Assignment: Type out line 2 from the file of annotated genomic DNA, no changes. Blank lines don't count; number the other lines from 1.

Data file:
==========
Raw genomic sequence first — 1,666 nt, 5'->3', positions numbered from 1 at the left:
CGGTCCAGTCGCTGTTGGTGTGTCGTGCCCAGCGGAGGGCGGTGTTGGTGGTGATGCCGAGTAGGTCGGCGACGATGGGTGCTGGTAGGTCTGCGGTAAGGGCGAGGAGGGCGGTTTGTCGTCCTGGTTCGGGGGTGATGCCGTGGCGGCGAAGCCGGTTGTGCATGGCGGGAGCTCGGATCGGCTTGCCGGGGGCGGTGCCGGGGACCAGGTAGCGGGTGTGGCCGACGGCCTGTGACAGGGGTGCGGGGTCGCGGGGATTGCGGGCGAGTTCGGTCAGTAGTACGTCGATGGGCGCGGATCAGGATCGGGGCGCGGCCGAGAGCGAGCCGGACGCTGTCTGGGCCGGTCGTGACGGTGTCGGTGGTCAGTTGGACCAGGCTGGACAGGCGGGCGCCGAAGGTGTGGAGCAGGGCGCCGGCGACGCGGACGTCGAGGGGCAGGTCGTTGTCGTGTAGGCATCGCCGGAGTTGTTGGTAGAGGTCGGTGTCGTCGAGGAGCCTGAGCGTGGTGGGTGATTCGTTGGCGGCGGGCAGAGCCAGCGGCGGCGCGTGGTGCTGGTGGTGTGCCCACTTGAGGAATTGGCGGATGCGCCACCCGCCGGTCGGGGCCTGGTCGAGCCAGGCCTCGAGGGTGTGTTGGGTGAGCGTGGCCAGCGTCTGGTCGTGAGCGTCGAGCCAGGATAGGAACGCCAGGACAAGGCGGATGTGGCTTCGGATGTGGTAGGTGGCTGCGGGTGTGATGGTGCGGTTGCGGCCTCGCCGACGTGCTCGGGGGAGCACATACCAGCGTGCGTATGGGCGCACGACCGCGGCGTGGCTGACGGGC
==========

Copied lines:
CGGTCCAGTCGCTGTTGGTGTGTCGTGCCCAGCGGAGGGCGGTGTTGGTGGTGATGCCGAGTAGGTCGGCGACGATGGGTGCTGGTAGGTCTGCGGTAAGGGCGAGGAGGGCGGTTTGTCGTCCTGGTTCGGGGGTGATGCCGTGGCGGCGAAGCCGGTTGTGCATGGCGGGAGCTCGGATCGGCTTGCCGGGGGCGGTGCCGGGGACCAGGTAGCGGGTGTGGCCGACGGCCTGTGACAGGGGTGCGGGGTCGCGGGGATTGCGGGCGAGTTCGGTCAGTAGTACGTCGATGGGCGCGGATCAGGATCGGGGCGCGGCCGAGAGCGAGCCGGACGCTGTCTGGGCCGGTCGTGACGGTGTCGGTGGTCAGTTGGACCAGGCTGGACAGGCGGGCGCCGAAGGTGTGGAGCAGGGCGCCGGCGACGCGGACGTCGAGGGGCAGGTCGTTGTCGTGTAGGCATCGCCGGAGTTGTTGGTAGAGGTCGGTGTCGTCGAGGAGCCTGAGCGTGGTGGGTGATTCGTTGGCGGCGGGCAGAGCCAGCGGCGGCGCGTGGTGCTGGTGGTGTGCCCACTTGAGGAATTGGCGGATGCGCCACCCGCCGGTCGGGGCCTGGTCGAGCCAGGCCTCGAGGGTGTGTTGGGTGAGCGTGGCCAGCGTCTGGTCGTGAGCGTCGAGCCAGGATAGGAACGCCAGGACAAGGCGGATGTGGCTTCGGATGTGGTAGGTGGCTGCGGGTGTGATGGTGCGGTTGCGGCCTCGCCGACGTGCTCGGGGGAGCACATACCAGCGTGCGTATGGGCGCACGACCGCGGCGTGGCTGACGGGC